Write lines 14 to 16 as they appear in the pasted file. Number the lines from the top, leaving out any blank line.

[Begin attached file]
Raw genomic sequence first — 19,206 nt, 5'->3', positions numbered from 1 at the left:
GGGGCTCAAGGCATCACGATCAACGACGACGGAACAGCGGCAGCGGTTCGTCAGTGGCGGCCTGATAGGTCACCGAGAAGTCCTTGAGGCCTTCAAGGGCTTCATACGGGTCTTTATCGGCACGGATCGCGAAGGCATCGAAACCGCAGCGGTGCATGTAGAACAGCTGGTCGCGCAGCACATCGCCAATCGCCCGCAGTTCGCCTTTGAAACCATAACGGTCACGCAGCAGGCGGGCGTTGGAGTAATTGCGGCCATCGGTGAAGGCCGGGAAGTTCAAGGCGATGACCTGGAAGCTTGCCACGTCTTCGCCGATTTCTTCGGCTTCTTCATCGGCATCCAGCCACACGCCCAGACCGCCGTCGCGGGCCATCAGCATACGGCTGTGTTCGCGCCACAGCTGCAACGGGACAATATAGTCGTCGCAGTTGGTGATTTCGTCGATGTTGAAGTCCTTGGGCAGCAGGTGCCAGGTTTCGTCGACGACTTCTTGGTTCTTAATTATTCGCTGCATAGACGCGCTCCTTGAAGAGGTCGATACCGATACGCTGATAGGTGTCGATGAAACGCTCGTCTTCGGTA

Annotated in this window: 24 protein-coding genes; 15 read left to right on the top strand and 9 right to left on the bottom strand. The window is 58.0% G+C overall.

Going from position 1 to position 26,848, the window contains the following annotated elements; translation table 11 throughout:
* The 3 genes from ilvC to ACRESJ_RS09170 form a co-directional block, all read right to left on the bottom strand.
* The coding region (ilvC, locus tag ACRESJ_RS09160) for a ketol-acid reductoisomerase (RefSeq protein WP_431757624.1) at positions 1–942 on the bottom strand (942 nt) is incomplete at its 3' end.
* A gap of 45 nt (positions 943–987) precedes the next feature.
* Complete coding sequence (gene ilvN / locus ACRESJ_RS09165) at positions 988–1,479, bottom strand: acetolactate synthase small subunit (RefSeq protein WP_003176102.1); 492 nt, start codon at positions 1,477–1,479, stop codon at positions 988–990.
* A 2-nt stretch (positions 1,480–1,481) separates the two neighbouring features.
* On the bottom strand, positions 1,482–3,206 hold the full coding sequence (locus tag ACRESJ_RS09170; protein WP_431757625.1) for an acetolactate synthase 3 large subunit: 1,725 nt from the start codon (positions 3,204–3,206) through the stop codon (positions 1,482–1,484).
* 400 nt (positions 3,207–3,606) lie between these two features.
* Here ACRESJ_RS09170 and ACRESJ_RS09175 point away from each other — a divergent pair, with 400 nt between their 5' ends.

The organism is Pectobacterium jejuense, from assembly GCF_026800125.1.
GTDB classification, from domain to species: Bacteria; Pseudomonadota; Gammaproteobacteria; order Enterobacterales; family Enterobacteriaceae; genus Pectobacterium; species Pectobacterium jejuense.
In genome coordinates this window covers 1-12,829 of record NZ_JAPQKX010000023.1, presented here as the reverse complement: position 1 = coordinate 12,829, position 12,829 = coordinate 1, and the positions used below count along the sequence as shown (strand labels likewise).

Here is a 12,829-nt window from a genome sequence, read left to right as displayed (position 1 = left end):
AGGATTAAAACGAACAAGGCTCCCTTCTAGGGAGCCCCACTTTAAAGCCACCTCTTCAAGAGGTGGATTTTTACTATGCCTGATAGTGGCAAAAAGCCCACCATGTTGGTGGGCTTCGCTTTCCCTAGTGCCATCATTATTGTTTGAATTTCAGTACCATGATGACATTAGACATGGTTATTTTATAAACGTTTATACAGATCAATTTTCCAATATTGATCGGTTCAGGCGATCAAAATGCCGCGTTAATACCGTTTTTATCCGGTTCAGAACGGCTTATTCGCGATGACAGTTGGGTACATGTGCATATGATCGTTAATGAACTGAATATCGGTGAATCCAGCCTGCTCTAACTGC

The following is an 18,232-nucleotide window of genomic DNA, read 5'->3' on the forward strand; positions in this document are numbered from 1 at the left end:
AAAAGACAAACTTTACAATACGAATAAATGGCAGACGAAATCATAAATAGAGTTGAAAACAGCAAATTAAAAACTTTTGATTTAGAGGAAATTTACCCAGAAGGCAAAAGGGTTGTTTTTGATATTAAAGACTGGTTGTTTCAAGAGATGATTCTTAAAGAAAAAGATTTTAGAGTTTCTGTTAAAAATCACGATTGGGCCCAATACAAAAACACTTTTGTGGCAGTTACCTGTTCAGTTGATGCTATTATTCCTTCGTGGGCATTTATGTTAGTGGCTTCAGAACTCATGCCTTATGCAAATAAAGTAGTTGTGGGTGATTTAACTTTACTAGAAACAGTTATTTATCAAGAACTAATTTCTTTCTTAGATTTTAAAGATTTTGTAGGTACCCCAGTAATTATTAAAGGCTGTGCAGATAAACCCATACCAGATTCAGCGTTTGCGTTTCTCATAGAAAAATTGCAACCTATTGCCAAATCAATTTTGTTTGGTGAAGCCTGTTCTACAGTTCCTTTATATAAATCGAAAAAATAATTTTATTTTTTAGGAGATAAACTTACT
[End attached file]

GTDB classification, from domain to species: Bacteria; Pseudomonadota; Gammaproteobacteria; order Enterobacterales; family Enterobacteriaceae; genus Pectobacterium; species Pectobacterium jejuense.
In genome coordinates this window covers 1-12,829 of record NZ_JAPQKX010000023.1, presented here as the reverse complement: position 1 = coordinate 12,829, position 12,829 = coordinate 1, and the positions used below count along the sequence as shown (strand labels likewise).

Here is a 12,829-nt window from a genome sequence, read left to right as displayed (position 1 = left end):